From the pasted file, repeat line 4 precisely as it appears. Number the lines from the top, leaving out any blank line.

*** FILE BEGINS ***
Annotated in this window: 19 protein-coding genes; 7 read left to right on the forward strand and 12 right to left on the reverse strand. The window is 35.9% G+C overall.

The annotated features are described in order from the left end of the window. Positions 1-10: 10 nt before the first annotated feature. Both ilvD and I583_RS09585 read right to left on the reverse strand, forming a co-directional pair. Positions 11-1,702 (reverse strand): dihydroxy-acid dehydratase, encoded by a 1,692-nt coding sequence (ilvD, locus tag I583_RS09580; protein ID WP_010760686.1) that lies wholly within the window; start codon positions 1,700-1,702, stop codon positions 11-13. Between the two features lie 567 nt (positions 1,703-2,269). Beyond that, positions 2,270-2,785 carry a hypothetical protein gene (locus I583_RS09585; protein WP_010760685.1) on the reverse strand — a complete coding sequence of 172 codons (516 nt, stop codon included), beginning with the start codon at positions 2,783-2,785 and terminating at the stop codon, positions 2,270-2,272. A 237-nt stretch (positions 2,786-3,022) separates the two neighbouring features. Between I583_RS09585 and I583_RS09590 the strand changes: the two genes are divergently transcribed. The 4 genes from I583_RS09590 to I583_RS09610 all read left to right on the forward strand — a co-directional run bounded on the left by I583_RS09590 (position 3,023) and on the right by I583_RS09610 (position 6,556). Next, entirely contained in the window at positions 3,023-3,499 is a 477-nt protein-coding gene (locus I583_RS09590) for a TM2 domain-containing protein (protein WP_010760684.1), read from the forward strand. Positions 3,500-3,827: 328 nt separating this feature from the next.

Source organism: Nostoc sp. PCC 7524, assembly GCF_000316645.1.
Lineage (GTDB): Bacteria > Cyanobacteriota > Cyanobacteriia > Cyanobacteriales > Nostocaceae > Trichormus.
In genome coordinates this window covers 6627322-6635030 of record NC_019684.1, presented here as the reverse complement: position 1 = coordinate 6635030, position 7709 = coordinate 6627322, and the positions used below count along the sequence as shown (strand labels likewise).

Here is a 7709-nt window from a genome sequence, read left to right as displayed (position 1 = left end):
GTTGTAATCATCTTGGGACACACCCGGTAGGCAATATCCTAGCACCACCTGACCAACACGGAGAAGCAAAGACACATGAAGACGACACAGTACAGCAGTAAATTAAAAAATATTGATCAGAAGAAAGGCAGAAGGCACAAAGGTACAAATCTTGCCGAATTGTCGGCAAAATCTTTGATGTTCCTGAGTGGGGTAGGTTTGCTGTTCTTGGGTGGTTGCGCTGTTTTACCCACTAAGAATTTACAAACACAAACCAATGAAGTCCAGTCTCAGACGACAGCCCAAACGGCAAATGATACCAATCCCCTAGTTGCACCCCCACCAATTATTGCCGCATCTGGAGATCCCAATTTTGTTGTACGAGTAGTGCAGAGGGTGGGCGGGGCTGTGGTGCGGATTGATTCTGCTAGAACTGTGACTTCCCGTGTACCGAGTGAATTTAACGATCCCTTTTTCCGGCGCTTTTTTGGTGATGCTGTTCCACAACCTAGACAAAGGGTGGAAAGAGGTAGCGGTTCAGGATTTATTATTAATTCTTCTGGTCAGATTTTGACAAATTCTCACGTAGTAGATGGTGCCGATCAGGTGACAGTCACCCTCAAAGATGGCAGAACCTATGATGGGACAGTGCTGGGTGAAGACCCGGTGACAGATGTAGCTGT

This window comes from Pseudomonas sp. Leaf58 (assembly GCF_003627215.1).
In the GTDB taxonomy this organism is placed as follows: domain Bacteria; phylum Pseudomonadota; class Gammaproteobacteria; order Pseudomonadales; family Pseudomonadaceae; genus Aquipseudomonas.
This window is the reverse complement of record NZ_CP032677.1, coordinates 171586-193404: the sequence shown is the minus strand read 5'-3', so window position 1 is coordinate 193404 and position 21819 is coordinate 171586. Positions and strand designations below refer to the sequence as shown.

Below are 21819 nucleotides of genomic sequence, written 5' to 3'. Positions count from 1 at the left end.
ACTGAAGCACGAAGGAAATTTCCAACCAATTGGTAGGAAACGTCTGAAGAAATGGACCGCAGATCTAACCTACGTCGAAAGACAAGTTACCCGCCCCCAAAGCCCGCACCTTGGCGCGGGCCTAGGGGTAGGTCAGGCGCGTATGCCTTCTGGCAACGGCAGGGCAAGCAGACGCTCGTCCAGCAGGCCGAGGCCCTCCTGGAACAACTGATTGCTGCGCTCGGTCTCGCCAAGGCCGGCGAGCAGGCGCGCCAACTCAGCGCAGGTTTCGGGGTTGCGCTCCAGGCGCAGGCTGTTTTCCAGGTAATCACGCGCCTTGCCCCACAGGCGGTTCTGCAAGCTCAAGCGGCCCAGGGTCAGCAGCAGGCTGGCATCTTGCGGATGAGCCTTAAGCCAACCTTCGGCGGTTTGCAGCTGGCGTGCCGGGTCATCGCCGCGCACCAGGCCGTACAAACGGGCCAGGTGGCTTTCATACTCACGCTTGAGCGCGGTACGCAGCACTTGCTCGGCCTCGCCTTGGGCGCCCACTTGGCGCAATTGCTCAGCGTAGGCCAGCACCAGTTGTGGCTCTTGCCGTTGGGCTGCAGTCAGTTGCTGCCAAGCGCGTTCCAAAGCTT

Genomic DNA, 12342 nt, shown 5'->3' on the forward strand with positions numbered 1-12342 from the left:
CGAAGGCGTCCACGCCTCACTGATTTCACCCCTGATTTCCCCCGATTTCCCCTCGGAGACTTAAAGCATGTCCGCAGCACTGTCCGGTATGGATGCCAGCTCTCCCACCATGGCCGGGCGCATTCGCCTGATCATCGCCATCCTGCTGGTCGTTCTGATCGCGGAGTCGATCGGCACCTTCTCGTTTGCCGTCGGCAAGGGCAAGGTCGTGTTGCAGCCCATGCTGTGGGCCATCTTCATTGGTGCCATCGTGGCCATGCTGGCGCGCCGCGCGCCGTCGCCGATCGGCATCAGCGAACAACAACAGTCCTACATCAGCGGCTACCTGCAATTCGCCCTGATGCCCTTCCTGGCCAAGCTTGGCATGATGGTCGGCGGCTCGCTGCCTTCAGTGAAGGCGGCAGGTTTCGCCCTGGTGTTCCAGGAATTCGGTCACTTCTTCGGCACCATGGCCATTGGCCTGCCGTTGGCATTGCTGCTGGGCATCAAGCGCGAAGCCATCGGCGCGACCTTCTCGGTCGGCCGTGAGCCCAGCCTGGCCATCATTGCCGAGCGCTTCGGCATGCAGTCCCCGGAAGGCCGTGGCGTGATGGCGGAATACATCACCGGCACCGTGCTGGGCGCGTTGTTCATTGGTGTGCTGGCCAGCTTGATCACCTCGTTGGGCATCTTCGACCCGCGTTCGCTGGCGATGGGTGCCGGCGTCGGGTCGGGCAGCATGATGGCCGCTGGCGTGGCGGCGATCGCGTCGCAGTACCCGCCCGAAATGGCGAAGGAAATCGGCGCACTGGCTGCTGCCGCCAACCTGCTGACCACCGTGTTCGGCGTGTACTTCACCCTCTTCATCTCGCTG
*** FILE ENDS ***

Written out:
Lineage (GTDB): Bacteria > Cyanobacteriota > Cyanobacteriia > Cyanobacteriales > Nostocaceae > Trichormus.